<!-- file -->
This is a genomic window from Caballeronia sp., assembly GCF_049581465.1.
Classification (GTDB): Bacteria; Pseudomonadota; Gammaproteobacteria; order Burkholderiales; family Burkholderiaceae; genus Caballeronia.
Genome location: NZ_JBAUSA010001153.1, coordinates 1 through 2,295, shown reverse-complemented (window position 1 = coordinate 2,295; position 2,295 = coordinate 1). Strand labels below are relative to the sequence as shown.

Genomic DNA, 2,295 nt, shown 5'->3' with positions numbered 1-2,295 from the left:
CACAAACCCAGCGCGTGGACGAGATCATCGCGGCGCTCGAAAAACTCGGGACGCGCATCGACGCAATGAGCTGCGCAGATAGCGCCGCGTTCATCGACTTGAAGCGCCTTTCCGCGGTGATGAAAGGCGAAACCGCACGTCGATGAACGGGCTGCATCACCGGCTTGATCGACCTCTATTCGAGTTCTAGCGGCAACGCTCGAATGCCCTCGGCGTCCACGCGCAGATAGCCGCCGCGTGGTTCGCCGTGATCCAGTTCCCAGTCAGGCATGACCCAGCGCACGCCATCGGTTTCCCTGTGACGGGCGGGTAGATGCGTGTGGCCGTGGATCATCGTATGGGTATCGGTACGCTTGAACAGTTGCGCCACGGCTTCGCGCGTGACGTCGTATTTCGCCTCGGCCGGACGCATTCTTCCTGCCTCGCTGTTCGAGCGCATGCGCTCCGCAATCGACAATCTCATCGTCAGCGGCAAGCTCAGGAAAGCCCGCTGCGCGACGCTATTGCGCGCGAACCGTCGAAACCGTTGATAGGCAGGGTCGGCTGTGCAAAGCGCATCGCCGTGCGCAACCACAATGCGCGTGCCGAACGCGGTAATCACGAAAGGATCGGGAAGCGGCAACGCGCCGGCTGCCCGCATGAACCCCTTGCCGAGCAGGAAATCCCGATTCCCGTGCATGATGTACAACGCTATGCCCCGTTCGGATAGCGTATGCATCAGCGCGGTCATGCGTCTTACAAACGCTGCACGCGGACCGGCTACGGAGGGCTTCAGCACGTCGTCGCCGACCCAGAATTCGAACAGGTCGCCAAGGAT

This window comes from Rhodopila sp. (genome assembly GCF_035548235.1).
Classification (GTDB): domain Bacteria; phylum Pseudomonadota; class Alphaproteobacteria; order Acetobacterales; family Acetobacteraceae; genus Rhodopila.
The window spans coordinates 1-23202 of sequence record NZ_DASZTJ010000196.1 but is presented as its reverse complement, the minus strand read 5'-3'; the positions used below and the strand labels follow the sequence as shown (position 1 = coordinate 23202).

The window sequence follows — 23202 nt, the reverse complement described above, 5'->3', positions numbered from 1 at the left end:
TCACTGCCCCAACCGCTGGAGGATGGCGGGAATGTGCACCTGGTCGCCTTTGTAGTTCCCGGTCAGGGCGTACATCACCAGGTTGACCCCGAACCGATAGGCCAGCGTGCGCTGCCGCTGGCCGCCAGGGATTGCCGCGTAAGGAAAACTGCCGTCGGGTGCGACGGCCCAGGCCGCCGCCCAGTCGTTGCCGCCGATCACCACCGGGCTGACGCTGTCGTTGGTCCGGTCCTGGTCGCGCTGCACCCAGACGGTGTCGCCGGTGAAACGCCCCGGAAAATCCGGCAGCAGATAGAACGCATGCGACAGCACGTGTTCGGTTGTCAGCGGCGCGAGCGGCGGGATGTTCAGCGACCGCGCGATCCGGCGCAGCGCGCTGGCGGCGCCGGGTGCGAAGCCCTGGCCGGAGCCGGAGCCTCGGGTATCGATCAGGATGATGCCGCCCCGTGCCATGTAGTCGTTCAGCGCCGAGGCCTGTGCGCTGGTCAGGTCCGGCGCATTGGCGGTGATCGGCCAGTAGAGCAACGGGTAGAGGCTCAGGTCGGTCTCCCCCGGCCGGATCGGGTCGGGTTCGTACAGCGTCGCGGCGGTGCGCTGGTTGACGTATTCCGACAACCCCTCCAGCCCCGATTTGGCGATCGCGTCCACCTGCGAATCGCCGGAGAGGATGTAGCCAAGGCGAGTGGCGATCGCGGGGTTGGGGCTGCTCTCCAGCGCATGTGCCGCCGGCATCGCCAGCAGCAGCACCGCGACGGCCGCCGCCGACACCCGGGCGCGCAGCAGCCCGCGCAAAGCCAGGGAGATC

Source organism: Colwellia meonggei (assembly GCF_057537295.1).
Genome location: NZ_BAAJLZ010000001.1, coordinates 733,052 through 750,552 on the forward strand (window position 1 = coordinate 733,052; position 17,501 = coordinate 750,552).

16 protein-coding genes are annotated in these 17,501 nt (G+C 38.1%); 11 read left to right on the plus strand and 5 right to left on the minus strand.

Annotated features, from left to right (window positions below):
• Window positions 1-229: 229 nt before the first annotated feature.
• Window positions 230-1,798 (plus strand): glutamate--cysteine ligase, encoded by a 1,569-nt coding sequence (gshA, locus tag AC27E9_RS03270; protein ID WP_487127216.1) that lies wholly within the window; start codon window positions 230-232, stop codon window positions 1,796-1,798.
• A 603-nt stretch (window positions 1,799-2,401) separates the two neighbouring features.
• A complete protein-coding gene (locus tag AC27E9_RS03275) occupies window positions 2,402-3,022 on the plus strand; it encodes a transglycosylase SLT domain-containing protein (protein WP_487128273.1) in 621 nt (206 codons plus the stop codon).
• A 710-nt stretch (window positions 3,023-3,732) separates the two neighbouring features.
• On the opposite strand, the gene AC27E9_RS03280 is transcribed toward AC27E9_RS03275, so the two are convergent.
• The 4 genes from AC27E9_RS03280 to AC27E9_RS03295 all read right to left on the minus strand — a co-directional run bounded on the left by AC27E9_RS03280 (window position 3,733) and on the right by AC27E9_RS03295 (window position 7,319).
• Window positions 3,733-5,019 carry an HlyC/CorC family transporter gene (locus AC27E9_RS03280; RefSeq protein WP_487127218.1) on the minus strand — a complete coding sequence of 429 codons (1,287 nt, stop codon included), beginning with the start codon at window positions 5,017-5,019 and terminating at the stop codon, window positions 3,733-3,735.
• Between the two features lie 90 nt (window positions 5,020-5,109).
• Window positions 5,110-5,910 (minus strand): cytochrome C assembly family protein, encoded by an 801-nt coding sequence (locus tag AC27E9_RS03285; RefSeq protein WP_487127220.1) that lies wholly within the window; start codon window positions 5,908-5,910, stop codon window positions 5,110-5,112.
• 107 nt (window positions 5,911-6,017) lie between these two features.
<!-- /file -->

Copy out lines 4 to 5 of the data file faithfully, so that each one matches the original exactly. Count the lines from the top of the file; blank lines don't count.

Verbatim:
Genomic DNA, 2,295 nt, shown 5'->3' with positions numbered 1-2,295 from the left:
CACAAACCCAGCGCGTGGACGAGATCATCGCGGCGCTCGAAAAACTCGGGACGCGCATCGACGCAATGAGCTGCGCAGATAGCGCCGCGTTCATCGACTTGAAGCGCCTTTCCGCGGTGATGAAAGGCGAAACCGCACGTCGATGAACGGGCTGCATCACCGGCTTGATCGACCTCTATTCGAGTTCTAGCGGCAACGCTCGAATGCCCTCGGCGTCCACGCGCAGATAGCCGCCGCGTGGTTCGCCGTGATCCAGTTCCCAGTCAGGCATGACCCAGCGCACGCCATCGGTTTCCCTGTGACGGGCGGGTAGATGCGTGTGGCCGTGGATCATCGTATGGGTATCGGTACGCTTGAACAGTTGCGCCACGGCTTCGCGCGTGACGTCGTATTTCGCCTCGGCCGGACGCATTCTTCCTGCCTCGCTGTTCGAGCGCATGCGCTCCGCAATCGACAATCTCATCGTCAGCGGCAAGCTCAGGAAAGCCCGCTGCGCGACGCTATTGCGCGCGAACCGTCGAAACCGTTGATAGGCAGGGTCGGCTGTGCAAAGCGCATCGCCGTGCGCAACCACAATGCGCGTGCCGAACGCGGTAATCACGAAAGGATCGGGAAGCGGCAACGCGCCGGCTGCCCGCATGAACCCCTTGCCGAGCAGGAAATCCCGATTCCCGTGCATGATGTACAACGCTATGCCCCGTTCGGATAGCGTATGCATCAGCGCGGTCATGCGTCTTACAAACGCTGCACGCGGACCGGCTACGGAGGGCTTCAGCACGTCGTCGCCGACCCAGAATTCGAACAGGTCGCCAAGGAT